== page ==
What is ALEC? It is the fountain from which flows nearly every rightwing legislative act aimed at increasing corporate power and disempowering and disenfranchising working people. In a nutshell, ALEC is a national right-wing group that writes "model" legislation for its members. Who are its members? Republican state legislators and private organizations (think ExxonMobil).
Ever get the feeling that the rash of anti-union legislation sweeping over several states is coordinated? That is because, as outlined in this NYT article, it is - coordinated, in fact, by ALEC:
A group composed of Republican state lawmakers and corporate executives, the American Legislative Exchange Council, is quietly spreading these proposals from state to state, sending e-mails about the latest efforts as well as suggested legislative language.
NPR also has an excellent article on ALEC. Quite a coincidence that NPR's funding is now on the chopping block, dontcha think?The NPR article explains how it all comes together:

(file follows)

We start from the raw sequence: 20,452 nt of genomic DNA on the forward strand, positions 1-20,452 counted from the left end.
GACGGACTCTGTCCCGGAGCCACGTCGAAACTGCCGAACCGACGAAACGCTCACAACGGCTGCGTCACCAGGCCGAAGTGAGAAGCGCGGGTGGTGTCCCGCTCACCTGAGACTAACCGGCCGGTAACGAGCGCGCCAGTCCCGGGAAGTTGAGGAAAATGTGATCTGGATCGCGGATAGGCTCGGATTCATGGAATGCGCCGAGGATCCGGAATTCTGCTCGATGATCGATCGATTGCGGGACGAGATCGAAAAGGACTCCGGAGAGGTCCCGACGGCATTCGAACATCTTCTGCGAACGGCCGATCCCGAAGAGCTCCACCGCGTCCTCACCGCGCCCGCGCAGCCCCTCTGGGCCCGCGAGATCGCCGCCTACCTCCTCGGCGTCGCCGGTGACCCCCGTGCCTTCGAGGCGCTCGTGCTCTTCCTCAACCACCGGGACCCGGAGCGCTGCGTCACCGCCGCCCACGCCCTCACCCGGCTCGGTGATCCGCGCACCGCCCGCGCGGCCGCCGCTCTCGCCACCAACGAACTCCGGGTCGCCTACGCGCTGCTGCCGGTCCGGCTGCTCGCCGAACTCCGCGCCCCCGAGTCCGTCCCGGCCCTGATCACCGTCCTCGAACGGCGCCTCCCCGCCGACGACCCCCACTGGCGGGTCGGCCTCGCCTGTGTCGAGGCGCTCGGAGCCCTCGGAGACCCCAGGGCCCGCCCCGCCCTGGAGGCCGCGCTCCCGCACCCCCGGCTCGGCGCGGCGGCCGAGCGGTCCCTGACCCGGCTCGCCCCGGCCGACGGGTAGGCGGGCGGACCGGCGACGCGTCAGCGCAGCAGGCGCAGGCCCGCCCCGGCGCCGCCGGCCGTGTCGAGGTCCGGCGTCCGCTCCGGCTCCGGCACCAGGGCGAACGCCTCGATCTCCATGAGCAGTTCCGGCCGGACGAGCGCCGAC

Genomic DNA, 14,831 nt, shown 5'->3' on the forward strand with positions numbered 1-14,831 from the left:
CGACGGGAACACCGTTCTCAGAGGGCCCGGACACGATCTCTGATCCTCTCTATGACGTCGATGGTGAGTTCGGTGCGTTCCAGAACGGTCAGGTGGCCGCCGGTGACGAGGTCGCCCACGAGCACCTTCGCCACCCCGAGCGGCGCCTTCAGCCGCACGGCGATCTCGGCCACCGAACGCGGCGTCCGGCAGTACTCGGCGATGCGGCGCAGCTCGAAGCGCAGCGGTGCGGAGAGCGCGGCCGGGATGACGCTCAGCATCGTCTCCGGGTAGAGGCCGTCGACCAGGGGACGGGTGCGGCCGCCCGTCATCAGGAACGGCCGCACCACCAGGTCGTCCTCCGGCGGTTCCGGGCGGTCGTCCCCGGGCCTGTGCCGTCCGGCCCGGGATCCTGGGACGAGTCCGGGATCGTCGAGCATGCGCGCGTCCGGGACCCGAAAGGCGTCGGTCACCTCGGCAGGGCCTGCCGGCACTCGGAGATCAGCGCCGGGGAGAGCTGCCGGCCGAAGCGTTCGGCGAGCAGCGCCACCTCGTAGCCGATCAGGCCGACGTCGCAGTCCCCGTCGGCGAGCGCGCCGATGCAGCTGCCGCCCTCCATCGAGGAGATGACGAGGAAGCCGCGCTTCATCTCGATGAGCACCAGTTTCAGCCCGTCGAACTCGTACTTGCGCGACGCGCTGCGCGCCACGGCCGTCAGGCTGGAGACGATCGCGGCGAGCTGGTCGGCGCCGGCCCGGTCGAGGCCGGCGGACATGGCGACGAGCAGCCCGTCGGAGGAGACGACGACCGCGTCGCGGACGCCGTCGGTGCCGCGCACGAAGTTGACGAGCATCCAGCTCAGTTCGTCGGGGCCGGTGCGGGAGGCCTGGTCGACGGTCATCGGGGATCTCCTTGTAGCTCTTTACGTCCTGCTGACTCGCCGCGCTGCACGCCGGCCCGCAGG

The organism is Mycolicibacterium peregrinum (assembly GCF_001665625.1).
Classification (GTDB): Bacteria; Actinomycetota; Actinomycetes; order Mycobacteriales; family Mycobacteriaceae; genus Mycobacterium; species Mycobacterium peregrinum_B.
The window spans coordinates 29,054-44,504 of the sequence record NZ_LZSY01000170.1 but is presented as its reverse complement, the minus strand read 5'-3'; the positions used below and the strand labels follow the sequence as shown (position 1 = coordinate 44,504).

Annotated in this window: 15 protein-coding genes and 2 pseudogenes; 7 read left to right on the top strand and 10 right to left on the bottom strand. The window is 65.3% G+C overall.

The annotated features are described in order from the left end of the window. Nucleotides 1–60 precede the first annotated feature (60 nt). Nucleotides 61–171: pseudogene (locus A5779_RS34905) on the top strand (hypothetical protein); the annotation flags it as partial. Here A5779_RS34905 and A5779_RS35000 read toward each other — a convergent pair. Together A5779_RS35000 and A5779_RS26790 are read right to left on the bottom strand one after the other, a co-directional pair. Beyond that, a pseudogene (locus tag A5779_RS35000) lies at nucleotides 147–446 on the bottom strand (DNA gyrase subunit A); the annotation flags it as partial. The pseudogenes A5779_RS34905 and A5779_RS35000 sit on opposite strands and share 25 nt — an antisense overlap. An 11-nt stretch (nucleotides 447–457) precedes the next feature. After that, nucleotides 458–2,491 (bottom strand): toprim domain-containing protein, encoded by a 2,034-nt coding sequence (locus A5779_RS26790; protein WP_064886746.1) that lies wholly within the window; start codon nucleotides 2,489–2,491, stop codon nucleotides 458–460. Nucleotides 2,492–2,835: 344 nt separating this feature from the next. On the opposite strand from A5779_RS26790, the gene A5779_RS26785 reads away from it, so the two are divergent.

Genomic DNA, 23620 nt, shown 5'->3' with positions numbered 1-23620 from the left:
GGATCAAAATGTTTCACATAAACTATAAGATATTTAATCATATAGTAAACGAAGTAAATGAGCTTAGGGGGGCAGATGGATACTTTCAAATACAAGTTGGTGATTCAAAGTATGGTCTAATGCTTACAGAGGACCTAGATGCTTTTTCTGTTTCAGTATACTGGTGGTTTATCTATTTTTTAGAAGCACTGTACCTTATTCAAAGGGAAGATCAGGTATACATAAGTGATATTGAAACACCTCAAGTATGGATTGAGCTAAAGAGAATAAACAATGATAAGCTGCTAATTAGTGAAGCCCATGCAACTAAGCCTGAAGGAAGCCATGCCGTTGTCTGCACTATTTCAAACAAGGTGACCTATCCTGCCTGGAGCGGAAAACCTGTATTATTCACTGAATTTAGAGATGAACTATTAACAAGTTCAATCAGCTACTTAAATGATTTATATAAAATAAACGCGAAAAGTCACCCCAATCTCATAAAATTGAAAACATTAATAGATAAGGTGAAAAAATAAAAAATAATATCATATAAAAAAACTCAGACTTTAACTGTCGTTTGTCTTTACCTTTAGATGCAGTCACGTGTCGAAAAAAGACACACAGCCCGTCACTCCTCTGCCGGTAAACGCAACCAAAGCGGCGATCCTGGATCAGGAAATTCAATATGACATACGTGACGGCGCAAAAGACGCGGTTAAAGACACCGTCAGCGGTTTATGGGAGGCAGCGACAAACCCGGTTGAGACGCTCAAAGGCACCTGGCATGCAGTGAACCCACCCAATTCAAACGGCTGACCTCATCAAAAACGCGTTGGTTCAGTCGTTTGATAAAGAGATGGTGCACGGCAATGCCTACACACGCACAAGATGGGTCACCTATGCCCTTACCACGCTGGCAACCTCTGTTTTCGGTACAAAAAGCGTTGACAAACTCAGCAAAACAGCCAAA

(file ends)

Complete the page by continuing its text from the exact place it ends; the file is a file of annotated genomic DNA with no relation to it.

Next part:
Only 28 people work in ALEC's dark, quiet headquarters in Washington, D.C. And Michael Bowman, senior director of policy, explains that the little-known organization's staff is not the ones writing the bills. The real authors are the group's members — a mix of state legislators and some of the biggest corporations in the country.
"Most of the bills are written by outside sources and companies, attorneys, [and legislative] counsels," Bowman says.
Here's how it works: ALEC is a membership organization. State legislators pay $50 a year to belong. Private corporations can join, too. The tobacco company Reynolds American Inc., Exxon Mobil Corp. and drug-maker Pfizer Inc. are among the members. They pay tens of thousands of dollars a year. Tax records show that corporations collectively pay as much as $6 million a year.This, my friends, is why our 'democracy' has become a sham. You and I have absolutely no power to change it. We are not part of the process. The process is money, and we ain't got none. Read it all.
With that money, the 28 people in the ALEC offices throw three annual conferences. The companies get to sit around a table and write "model bills" with the state legislators, who then take them home to their states.